Doe on demise of Beasley v. Whitehurst, 9 N.C. 437, 2 Hawks 437 (1823)

June 1823 · Supreme Court of North Carolina
9 N.C. 437, 2 Hawks 437

Doe on demise of Beasley and wife v. Whitehurst.

From Currituck.

\ devise as follows, “ the remainder of my plantation atul lands that “hath not been given away, 3 leave to be equally divided between “ my three sons, A, 15, and 0, to them and their heirs forever, ex“cept either of the above said three should die without lawful "heirs of their bodies, then my pleasure is that it should return to the other two, to them and their heirs forever.” Held, that since tile act of 1784, A, C. talco a fee-simple, and not an rstate-caü

And upon the death of A. leaving’ issue, and the subsequent decease of 15. without issue, I5’s share will be equally divided among hin brothers and sisters of the half blood and whole blood, or the representatives of such.

Ejectment. The case as stated io this Court, is as follows. The lessors of the Plaintiff claimed title to the land in dispute, under the «ill of Henry White, who devised to his three sons as fellows, viz : “ the remainder “ of ray plantation and Sands that hath not been given 5i away, 1 leave to be equally divided between my three "sous, to-wit, Solomon White, John White, and Caleb "White, to them and their heirs farete.r, except, either of the above said three should die without lawful heirs “of their bodies, the» my pleasure is that it should re- turn to the other two, !o them and' their neirs forever.”1

Solomon While died first, leaving five children, Folly,, Letitia, Maladis. Henry, and Solomon s Samuel Beasley, one of the lessors of the Plaintiff, has since intermarried with Letitia, the daughter of Solomon White, deceased.

After Solomon’s death, in the year 1805 or 1806, Caleb White died inte,state and without issue, leaving the following brothers and sinters or their representatives;., viz : the. children of Henry White, a half brother, Mary Williams, Ljdia Feasiy, Leiitia Tolar, the heirs of Solomon Yv hile, Miriam Cato, John White, -Nancy Tay lor and Julian Jones, hi:j heirs at laws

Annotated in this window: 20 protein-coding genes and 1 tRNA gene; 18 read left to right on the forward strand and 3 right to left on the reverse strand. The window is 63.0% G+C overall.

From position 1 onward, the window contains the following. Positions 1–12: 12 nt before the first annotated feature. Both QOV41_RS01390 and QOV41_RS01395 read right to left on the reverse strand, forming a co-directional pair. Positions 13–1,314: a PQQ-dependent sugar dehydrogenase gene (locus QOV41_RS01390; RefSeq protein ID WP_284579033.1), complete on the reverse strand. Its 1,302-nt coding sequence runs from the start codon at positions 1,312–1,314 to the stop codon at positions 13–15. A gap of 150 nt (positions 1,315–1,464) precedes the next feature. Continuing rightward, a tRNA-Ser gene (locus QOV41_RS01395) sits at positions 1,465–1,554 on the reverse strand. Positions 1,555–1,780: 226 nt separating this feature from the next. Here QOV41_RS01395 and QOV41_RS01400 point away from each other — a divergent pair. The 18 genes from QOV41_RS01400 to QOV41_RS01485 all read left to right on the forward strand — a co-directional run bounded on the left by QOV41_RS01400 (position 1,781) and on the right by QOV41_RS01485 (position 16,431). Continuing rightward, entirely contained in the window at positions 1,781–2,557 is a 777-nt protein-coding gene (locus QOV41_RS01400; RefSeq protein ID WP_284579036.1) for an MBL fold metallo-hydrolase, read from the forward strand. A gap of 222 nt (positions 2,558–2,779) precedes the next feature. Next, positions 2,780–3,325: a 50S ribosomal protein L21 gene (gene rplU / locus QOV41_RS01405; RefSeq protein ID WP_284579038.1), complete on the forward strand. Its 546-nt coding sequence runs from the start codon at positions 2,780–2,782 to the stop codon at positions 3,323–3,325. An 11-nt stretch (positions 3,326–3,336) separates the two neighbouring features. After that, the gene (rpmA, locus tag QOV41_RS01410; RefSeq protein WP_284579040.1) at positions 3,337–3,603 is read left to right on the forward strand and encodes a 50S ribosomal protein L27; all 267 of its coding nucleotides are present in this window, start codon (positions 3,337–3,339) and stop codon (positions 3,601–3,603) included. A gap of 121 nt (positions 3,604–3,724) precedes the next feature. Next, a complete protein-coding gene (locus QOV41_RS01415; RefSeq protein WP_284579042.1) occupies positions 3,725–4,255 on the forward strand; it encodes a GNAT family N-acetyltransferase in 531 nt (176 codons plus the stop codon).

*438Upon the death of Caleb White without issue, his tided part of the land in said devise contained, was divided by order of Currituck County Court, among his heirs at law before named.

The Defendant, Whitehurst, purchased the shares laid off in the division to Henry White’s children, to Letitia Tolar and Nancy Taylor, the heirs of the half brothers and sisters of Caleb White, deceased — it being three-ninths of the whole and of the part so purchased, the Defendant has possession ; the other devisee, John White, is still living, and the lessors of the Plaintiff arc entitled (if to any thing) to one thirtieth.

Taylor, Chief-Justice.

The part of Henry White’s will, which forms part of the case, would, before the act of 1784, have conveyed to his three sons estates-tail iu the land devised, which by that act, are converted into fees-simple. The opposite claimants of the part devised to Caleb White are his brothers and sisters of the whole blood and representatives of deceased brothers and sisters, on one side, and the representatives of his half brother on the other side. It is altogether unnecessary to consider in this case, whether Caleb acquired the land by descent or purchase, because, there is but one side of half blood, and they are of the paternal side. So that in either case, they or their representatives of equal degree with the whole blood, are entitled to the inheritance, under the third section of the act and its provisos, and the proviso of the second section, ft follows, that the representatives of Henry White, the deceased half brother of Caleb, are entitled to the share which their father might have claimed, had he lived $ and that the verdict is wrong in having excluded them. There must consequently be a new trial.

In this opinion, ñaxi and Henderson, Judges, curved. COM